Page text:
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Informed consent in oral health care

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dc.contributor.advisor Schuklenk U en
dc.contributor.author Tsotsi NM en
dc.date.accessioned 2016-09-22T11:20:00Z
dc.date.available 2016-09-22T11:20:00Z
dc.date.created 1998 en
dc.date.submitted 2004 en
dc.identifier.uri http://hdl.handle.net/20.500.11892/111980
dc.description.abstract Informed consent and autonomy are the two major ethical principles that define the relationship between the oral health worker and the patient. A patient should be given adequate information on the risks and benefits of the treatment to be undertaken and also alternative treatment options. Informed consent should then be validated by the patient's autonomous decision to choose or decline a particular treatment. Informed consent encourages an interactive and empowering relationship and may also be used as tool to improve the quality of dental care.<br><br> The aim of the study was to investigate how much information dental patients perceived had been given to them by oral health workers about treatment, benefits, risks and management alternatives in order to take decisions and give informed consent about their treatment. The study was conducted at Ann Lasky Nursing College, Johannesburg. The sample size consisted of 173 student nurses in their first, second and third years of training.<br><br> Only students who had had treatment in the past three years were included in the study. A notable finding about this study was that all the 11 official languages were represented as the group's first language reflecting the students' cultural diversity.<br><br> The majority of the respondents were treated by male oral health workers (61%), by dentists (89%) as opposed to dental therapists or oral hygienists and were treated in the private sector (85%) in Gauteng province (84.95%).<br><br> The study indicated that the majority (76%) of the respondents were given information about the treatment to be undertaken. The information appears to have pertained to costs, pain, success, and length of treatment. Most of the respondents suggested that they could explain the treatment done to someone else and (76%) gave both verbal and written consent.<br><br> An important finding was that only 40% of the respondents were told of alternative options available, 47% of the benefits, and 38% of the risks of the treatment. These elements are crucial to autonomous decision making. These findings highlight the need to sensitise oral health workers about the informed consent process. The findings could also have legal implications for the dentists.<br><br> In spite of these findings 76% of the respondents reported that they would go back to the same facility.<br><br> The recommendations are aimed at: a) raising awareness among oral health workers about ethics, especially as it pertains to informed consent in academic institutions and health departments and b) empowering patients about their rights to foil disclosure of information and their role in the decision- making process relating to their treatment. en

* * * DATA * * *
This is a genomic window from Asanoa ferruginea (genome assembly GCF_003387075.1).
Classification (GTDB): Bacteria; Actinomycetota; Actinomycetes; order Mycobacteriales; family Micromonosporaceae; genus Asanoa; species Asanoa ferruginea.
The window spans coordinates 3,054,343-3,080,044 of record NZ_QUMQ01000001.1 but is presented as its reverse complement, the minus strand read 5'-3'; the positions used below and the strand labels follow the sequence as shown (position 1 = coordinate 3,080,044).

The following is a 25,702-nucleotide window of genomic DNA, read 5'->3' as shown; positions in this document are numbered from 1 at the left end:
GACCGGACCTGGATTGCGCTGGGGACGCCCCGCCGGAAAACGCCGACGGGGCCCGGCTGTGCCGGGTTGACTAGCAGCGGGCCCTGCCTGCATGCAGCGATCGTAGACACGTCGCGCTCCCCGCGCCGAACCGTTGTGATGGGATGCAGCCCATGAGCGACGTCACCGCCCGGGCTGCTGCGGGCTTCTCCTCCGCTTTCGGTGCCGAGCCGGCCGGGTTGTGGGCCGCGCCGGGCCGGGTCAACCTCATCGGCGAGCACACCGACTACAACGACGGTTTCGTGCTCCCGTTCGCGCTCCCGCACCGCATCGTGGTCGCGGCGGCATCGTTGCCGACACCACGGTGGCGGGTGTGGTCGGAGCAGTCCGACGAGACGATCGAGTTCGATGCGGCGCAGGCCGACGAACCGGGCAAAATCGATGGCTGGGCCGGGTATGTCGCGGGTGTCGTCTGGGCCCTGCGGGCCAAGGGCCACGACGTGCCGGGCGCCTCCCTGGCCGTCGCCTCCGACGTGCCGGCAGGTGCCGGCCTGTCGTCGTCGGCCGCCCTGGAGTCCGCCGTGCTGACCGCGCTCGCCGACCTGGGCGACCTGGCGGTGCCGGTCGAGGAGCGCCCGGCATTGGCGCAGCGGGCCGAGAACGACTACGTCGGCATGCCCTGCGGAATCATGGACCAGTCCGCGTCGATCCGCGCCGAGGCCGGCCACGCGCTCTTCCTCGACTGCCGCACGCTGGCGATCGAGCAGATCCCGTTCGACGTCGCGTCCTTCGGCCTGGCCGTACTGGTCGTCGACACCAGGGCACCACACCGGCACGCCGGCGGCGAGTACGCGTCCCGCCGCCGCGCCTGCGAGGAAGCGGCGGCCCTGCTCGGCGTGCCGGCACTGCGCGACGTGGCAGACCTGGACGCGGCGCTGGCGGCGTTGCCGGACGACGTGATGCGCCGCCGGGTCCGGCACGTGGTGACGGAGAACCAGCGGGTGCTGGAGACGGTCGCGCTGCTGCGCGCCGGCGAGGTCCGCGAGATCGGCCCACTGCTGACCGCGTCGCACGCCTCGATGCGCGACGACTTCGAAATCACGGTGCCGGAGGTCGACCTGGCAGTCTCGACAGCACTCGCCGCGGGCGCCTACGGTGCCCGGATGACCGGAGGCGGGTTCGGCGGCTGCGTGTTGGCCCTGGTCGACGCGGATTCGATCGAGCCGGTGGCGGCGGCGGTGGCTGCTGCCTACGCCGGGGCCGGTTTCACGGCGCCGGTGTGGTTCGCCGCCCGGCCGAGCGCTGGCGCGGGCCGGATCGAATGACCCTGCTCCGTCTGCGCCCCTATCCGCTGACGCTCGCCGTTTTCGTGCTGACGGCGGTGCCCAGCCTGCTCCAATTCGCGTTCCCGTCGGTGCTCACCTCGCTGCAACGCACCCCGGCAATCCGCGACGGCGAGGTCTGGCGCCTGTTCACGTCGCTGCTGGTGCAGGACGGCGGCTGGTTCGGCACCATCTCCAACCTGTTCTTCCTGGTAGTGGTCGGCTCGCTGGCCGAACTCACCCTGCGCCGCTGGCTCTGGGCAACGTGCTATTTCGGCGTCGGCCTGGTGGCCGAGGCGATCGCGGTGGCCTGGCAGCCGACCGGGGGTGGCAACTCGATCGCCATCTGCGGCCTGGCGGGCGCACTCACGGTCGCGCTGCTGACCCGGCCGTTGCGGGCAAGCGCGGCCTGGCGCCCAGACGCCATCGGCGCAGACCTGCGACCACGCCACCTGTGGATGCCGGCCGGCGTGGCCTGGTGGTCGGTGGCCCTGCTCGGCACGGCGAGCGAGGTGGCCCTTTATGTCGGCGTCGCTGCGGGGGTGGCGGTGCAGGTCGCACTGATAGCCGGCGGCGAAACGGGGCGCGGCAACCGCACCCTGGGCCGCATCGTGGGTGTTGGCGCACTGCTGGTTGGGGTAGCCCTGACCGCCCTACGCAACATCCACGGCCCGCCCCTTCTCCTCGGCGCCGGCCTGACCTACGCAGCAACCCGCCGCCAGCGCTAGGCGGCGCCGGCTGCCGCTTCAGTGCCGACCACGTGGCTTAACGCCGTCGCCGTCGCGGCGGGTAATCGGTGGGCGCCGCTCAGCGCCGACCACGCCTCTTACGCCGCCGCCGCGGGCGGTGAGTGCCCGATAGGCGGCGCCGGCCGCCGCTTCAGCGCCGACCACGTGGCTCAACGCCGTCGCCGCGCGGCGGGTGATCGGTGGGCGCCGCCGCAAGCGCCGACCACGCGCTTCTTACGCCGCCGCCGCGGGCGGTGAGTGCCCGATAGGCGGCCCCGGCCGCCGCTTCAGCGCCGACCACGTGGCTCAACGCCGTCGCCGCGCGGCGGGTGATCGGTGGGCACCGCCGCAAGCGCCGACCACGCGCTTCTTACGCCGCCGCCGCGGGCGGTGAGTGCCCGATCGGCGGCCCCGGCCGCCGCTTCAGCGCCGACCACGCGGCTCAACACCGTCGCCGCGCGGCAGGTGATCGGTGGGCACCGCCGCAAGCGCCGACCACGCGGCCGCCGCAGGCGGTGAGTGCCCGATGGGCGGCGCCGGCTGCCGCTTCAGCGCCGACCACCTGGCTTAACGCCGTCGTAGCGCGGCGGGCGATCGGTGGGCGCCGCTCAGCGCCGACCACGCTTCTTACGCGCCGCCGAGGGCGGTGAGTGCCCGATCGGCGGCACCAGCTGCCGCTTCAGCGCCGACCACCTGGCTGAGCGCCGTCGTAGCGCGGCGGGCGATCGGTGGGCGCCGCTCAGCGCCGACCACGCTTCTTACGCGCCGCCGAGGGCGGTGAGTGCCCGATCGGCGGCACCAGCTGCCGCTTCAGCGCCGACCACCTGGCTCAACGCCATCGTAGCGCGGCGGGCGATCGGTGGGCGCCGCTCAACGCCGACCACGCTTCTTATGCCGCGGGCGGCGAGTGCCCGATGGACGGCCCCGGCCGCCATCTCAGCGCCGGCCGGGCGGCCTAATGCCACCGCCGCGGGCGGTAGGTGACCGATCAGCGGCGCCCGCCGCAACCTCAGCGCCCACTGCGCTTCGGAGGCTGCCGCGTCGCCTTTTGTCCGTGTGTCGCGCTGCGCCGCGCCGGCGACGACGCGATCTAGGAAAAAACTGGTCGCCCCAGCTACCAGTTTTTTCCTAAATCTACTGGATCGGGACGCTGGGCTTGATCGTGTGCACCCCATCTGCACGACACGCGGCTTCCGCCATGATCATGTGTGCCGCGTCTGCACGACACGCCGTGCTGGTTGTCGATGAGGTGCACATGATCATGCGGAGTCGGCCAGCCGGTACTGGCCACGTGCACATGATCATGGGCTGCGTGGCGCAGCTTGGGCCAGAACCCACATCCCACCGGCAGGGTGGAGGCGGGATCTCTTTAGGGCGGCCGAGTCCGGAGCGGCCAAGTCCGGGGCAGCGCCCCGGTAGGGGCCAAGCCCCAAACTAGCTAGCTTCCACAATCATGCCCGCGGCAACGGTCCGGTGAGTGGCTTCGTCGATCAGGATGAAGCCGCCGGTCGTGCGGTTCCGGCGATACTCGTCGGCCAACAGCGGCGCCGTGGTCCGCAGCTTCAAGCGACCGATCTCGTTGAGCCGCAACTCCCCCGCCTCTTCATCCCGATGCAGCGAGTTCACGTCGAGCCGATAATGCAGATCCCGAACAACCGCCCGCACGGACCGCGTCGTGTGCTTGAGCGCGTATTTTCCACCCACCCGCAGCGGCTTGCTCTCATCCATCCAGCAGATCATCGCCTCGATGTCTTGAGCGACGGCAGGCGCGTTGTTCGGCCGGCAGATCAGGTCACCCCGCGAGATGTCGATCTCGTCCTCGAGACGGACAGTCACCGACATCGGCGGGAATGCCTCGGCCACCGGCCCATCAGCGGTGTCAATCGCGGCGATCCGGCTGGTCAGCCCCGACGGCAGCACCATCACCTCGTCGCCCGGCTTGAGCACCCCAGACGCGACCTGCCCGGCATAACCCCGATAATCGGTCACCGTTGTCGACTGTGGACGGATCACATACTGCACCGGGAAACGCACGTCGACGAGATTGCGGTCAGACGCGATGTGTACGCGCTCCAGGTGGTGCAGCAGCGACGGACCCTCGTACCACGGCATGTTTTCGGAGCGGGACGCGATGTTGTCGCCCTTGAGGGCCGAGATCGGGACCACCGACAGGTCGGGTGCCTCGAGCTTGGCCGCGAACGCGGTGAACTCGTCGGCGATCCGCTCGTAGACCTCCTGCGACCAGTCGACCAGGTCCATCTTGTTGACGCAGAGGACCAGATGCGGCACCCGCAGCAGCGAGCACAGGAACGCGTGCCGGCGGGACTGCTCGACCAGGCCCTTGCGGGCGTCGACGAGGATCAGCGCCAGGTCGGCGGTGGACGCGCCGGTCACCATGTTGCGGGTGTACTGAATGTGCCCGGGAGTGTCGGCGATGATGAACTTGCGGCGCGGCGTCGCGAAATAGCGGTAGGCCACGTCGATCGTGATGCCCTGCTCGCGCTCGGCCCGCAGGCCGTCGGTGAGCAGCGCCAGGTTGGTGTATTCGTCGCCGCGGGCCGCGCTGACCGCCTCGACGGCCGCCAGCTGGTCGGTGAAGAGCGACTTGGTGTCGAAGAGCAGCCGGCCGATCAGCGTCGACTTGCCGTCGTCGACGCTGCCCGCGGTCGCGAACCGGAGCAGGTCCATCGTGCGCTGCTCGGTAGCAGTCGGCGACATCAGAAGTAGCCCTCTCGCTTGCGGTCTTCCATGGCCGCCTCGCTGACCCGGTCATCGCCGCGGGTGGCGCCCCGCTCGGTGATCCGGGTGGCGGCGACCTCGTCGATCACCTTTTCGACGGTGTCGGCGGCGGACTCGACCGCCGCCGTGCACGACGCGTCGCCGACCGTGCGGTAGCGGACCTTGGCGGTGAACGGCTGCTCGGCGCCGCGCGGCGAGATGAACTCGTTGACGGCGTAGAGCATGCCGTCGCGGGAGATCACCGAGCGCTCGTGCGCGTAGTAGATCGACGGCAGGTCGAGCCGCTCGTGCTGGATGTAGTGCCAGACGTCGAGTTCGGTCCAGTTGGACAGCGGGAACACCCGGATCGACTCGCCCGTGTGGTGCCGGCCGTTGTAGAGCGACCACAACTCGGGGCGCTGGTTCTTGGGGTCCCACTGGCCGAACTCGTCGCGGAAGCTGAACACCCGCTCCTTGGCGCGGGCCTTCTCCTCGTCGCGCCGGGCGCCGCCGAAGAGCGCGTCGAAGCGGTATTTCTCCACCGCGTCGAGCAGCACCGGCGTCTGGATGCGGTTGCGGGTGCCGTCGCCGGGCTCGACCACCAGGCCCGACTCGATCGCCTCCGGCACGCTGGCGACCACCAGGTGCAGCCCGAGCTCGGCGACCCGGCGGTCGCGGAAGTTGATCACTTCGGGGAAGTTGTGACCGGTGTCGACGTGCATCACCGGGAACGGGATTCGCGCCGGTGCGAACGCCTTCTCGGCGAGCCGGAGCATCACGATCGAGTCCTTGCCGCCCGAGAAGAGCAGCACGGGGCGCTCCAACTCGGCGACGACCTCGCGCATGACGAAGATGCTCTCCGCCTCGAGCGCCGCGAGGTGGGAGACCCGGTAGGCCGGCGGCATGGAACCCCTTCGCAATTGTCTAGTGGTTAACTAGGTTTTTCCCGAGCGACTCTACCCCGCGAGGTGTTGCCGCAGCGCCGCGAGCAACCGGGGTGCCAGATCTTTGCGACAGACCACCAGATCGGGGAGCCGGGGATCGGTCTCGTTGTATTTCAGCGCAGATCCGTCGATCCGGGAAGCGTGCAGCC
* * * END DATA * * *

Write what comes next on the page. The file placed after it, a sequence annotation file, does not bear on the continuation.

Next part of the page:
dc.language English en
dc.title Informed consent in oral health care en
dc.type Masters degree en
dc.description.degree MPH (Public Health) en

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